The state of American culture in the 21st Century is that there really is no unifying “mainstream” American culture. I put this down, of course, as if there ever really was a coherent and cohesive mainstream culture in America — or anywhere else, for that matter.
Any amount of study should reveal that there are usually recognizable cultural attributes to peoples and nations of the size and scope of the United States, promoted by the accepted civil institutions, with much more creativity going on beneath the accepted cultural surface in the form of an underground or alternative or folk culture. In the America that I am growing old in, however, it often appears as if there is hardly any cultural attributes that are shared by enough of us to pass for any kind of mainstream. The lesson being that Americans’ tendency toward conformity while striving for individuality leads to rampant judgementalism and some brutally warped judgement. There may be some crossover between lucrative and uniquely American cultural touchstones, like WWE, The Voice and various megachurch ministries, but have little desire to seek nor find the American that embodies their confluence — not deliberately, anyway.
There are essentially two things with which individual Americans express their values and principles: what we spend our money on and how we exercise our electoral franchise. As soon as kids my age were in high school, we found our tribes and divvied up mostly into freaks, jocks and nerds. Of course, there were jocks who smoked weed but they would kick your ass if you called them freaks. So, these tribal distinctions cut deeper than simple matters of taste. While pretty much everyone got into some kind of music or another, there was a general musical culture from radio to recordings to concerts; but there were Zeppelin freaks, Deadheads and the beginnings of punk and disco scenes. While pretty much everyone drove and aspired to own a car, there were Ford, Chevy or Dodge fans and, from there, you can branch out between jeeps, pickups or motorcycles.
At the 1992 Republican National Convention, the former Nixon speechwriter and professional right wing lunatic Pat Buchanan declared “a cultural war, as critical to the kind of nation we shall be as the Cold War itself. For this war is for the soul of America.” Throughout its history, from the Know Nothings of the 19th century to QAnon right now, American culture has arguably run on internal tensions between inclusion and exclusion. You will nevertheless hear people suggest that “identity politics” is something that was invented in the 60s by “radical leftists” when it is simply a very old idea with a new name. In fact, in his 1861 “Cornerstone Speech,” Confederate Vice President Alexander Stephens proudly stated, “The constitution, it is true, secured every essential guarantee to the [slavery] institution while it should last, and hence no argument can be justly urged against the constitutional guarantees thus secured, because of the common sentiment of the day. Those ideas, however, were fundamentally wrong. They rested upon the assumption of the equality of races. This was an error. It was a sandy foundation, and the government built upon it fell when the ‘storm came and the wind blew.’ Our new government is founded upon exactly the opposite idea; its foundations are laid, its corner- stone rests, upon the great truth that the negro is not equal to the white man; that slavery subordination to the superior race is his natural and normal condition. This, our new government, is the first, in the history of the world, based upon this great physical, philosophical, and moral truth….”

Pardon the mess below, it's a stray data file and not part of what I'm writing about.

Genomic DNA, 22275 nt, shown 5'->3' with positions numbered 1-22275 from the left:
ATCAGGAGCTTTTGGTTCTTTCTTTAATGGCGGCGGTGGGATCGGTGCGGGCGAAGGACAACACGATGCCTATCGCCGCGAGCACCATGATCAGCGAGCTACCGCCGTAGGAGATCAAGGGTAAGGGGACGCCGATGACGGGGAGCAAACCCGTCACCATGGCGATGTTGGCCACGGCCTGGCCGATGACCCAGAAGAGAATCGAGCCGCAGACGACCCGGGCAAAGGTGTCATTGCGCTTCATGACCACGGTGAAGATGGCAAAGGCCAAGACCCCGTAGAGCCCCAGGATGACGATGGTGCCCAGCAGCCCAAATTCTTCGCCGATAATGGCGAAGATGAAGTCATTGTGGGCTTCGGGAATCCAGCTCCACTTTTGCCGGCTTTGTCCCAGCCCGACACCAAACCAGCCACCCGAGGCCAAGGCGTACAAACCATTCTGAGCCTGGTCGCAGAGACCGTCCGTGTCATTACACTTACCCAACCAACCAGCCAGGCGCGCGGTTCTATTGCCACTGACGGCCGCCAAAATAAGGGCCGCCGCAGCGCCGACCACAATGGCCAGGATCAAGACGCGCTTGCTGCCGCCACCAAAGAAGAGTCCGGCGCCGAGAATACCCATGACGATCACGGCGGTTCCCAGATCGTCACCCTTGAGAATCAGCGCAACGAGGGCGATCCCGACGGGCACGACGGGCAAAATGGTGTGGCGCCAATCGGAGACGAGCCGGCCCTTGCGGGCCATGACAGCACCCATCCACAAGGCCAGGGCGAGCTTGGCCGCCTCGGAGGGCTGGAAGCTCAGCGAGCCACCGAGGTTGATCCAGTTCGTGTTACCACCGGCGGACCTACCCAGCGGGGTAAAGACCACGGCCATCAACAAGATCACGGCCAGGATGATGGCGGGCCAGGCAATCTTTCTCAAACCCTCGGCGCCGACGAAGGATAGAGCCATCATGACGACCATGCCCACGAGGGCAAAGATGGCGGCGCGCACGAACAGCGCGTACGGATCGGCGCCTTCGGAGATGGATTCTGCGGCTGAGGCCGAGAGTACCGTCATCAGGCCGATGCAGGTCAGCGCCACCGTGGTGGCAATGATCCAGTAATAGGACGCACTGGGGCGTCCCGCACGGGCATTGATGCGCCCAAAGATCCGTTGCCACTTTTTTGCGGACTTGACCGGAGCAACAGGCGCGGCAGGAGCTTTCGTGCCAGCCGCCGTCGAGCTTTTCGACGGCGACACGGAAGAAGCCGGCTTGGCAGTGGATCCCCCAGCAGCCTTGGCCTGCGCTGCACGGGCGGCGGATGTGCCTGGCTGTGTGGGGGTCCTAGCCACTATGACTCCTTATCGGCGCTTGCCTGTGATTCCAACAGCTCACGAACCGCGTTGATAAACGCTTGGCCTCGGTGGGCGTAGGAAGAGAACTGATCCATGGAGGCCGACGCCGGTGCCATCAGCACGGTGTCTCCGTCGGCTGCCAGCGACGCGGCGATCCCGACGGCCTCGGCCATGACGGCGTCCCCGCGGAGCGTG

This seditious and perverted attitude would sustain, to one degree or another, a peculiar facet of American identity well into the 21st century and with bold expressions of superficial American patriotism — mostly just because they say so, draped it in the flag in no subtle fashion and our punditocracy sees, hears and reports back. The descendants of later immigrations and emancipated Freemen, freethinkers, so-called freaks and misfits, can never seem to catch a break and rise to the level of “real” Americans in their sight, so their stories don’t matter, their neighborhoods don’t deserve investment, their cultures can never be adopted by our wobbly mainstream (except for when the Blues had a baby and named it Rock and Roll) and their votes are casually dismissed as less than legal.
Perhaps the key to understanding the ongoing absurdity of 21st century American culture are those ubiquitous Christmastime car commercials on TV. If you actually buy cars for Christmas gifts, chances are better than even that you do not experience American life the way that most Americans do.